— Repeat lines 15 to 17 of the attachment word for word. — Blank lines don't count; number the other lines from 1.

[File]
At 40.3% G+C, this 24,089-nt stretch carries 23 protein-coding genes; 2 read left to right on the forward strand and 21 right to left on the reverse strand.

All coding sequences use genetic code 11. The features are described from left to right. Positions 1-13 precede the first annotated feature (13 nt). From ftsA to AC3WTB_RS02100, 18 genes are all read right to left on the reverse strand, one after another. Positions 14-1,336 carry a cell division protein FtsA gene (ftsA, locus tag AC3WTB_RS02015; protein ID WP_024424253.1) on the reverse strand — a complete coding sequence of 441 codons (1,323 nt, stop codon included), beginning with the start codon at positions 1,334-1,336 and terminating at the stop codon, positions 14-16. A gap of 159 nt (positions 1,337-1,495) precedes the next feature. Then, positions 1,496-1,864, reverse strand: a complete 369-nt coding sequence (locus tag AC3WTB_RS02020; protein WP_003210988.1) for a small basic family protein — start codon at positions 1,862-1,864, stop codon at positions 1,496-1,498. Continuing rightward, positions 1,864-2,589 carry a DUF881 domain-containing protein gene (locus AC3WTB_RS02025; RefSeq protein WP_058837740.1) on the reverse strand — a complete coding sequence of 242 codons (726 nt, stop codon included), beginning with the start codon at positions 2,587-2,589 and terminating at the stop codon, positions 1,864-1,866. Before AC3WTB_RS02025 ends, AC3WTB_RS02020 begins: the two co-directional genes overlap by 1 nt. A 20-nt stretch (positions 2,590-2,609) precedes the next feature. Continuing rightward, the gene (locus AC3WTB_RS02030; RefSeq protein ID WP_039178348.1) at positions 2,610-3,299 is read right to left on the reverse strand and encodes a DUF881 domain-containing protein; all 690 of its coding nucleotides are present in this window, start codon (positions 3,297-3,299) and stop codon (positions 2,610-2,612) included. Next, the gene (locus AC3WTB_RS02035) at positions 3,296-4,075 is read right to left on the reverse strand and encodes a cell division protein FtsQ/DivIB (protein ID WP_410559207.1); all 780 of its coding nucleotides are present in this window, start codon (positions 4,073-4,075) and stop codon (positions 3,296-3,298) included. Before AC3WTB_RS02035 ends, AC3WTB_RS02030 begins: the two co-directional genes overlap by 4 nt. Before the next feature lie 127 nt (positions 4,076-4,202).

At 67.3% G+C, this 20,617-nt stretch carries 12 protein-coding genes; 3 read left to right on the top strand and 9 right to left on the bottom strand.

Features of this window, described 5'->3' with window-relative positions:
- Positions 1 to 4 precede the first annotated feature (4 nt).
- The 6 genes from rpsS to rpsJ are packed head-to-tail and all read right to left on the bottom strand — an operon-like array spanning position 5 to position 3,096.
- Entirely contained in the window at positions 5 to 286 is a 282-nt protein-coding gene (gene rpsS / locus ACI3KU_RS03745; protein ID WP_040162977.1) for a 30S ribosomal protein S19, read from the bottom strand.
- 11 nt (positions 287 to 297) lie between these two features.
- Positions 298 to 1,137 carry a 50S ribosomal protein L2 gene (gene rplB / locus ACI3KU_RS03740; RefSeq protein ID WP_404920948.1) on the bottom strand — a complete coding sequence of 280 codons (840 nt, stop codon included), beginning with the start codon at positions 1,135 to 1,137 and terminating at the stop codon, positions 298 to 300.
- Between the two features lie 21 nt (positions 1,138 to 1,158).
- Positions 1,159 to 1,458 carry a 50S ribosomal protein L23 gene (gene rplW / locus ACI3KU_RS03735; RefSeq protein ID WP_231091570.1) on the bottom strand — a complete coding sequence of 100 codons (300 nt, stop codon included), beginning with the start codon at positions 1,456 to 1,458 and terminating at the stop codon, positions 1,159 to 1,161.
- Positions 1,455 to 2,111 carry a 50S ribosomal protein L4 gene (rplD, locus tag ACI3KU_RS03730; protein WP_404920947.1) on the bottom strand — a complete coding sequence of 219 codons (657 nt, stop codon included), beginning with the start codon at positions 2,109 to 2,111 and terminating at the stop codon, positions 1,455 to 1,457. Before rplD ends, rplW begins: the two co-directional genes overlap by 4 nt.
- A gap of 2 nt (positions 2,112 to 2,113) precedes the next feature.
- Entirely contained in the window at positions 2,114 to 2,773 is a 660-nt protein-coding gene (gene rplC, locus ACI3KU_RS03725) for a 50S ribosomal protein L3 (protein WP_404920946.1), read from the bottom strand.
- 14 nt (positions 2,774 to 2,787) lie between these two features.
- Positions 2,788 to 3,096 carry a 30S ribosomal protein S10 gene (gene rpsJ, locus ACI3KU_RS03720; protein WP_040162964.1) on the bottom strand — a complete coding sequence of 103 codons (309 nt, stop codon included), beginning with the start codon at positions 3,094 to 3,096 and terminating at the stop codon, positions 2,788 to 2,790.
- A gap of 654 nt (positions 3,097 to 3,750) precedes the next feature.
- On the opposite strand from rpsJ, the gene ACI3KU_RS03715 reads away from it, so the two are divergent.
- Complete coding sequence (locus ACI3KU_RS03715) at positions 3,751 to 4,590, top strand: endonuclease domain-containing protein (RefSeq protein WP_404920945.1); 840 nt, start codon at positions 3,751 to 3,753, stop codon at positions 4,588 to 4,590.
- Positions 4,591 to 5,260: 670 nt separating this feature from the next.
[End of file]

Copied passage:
- 14 nt (positions 2,774 to 2,787) lie between these two features.
- Positions 2,788 to 3,096 carry a 30S ribosomal protein S10 gene (gene rpsJ, locus ACI3KU_RS03720; protein WP_040162964.1) on the bottom strand — a complete coding sequence of 103 codons (309 nt, stop codon included), beginning with the start codon at positions 3,094 to 3,096 and terminating at the stop codon, positions 2,788 to 2,790.
- A gap of 654 nt (positions 3,097 to 3,750) precedes the next feature.